16:26. Practicing the RH.
16:29. Applying the Intoning Technique to the melody.
16:40. Working on sound quality and phrasing.
18:40. How to practice ornaments.
21:33. Choose a comfortable fingering from the start.
22:21. Improving our legato.
23:10. A few words on confidence, freedom and relaxation.
23:39. Practicing the double jump.
24:55. Small hands? Compensate with wrist navigation!
26:16. Keep your ears on the melody! ;)
27:29. Productive practice is a question of balance: slow vs fast practice.
28:28. The ‘faster than needed’ practice method.
29:52. Practicing the descending passage.
30:20. Acquiring technical stability.
32:22. What is positional playing?
34:18. Allow the new material to ‘settle in’!

34:58. Practicing both hands together.
35:19. Polish the connections between phrases or fragments.
35:47. Work on the sound quality simultaneously with learning the elements of the text.
36:03. Practicing without pedal.
37:07. Tempo, rhythm and rubato.
38:24. Working on the sound balance between the melody and the accompaniment
41:15. Improving our phrasing. Focusing on the Horizontal Flow.
42:10. How to ensure that the practiced fragment is mastered.
42:55. Record yourself!

44:04. How to structure a productive and enjoyable practice sessions.
44:14. The Warm Up.
44:45. HOW should we practice scales or technical exercises?
45:13. The key secret of correct practice: focus on quality, not quantity!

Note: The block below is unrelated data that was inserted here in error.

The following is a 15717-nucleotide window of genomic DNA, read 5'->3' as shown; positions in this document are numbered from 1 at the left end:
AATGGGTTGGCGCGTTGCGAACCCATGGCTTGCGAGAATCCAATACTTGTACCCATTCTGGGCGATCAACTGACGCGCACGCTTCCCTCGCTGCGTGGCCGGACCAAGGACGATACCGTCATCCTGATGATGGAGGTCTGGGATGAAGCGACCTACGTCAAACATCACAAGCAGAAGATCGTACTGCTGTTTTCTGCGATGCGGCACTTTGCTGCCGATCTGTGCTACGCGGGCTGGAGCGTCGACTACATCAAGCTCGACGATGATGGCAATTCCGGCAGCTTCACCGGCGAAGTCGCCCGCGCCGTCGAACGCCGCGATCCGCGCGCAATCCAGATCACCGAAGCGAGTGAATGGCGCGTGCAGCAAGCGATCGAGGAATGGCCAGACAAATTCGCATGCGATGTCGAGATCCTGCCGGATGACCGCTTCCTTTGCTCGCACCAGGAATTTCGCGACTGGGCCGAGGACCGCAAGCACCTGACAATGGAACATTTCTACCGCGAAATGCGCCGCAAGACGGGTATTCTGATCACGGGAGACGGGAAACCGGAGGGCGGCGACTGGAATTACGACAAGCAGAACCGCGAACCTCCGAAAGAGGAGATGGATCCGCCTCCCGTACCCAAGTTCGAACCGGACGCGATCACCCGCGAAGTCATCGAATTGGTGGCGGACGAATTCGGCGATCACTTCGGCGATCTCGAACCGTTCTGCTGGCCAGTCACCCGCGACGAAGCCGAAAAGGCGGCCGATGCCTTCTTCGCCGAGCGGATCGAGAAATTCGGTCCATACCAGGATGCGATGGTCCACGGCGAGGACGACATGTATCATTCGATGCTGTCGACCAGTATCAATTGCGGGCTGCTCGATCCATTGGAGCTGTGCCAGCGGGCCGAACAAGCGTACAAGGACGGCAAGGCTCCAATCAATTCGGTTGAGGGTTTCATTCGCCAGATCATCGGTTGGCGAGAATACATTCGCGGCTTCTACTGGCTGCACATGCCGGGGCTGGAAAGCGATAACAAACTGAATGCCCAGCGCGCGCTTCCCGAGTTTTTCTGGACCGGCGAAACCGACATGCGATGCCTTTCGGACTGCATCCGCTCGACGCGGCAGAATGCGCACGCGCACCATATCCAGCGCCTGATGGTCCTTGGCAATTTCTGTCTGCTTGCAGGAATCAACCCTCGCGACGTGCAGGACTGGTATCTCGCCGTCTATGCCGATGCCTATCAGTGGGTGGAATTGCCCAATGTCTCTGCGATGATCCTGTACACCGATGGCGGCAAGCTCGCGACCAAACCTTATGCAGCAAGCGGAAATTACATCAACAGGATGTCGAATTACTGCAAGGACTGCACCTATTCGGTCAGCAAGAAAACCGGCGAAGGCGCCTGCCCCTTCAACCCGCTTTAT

45:36. Quantity is relative.
46:00. Increase the practice time gradually!
46:48. Focus on one piece for at least 30 minutes!
47:15. Practice structuring according to your level and objectives
47:43. Avoiding Hand Injuries and Muscle Pain
48:48. Practice structuring according to the complexity of the piece

50:05. Conclusion. The way you practice determines the way you perform.
50:47. And a bonus tip for ‘dessert’: ENJOY your practice!!!

 Today – 15th of February 2013 – our Private Members Forum at PianoCareerAcademy.com is ONE YEAR OLD!!!!

For this occasion, I have prepared a special anniversary surprise for the members of the forum – a ‘retrospective in perspective’ video that celebrates the most important moments of our first year, also ‘disclosing’ some of our exciting plans for the future!

After posting this video on the forum, I decided to share it here (on PianoCareer.com) as well :D. In only 14 minutes, you’ll be able to see lots of video excerpts from the most important tutorials available on our forum – and much more! ;)

Do you want to have full access to these and other exclusive piano playing tutorials? :D

Join our Private Members Forum at PianoCareerAcademy.com and get ready to discover a new approach to piano playing that will transform your expressive & technical skills and bring them to a whole new level!

Don’t forget that you’ll also be able to ask piano questions and receive detailed, professional piano guidance! ;)

And now – a little advice:

Piano playing is not about pressing the correct notes with the right fingers in an appropriate rhythm.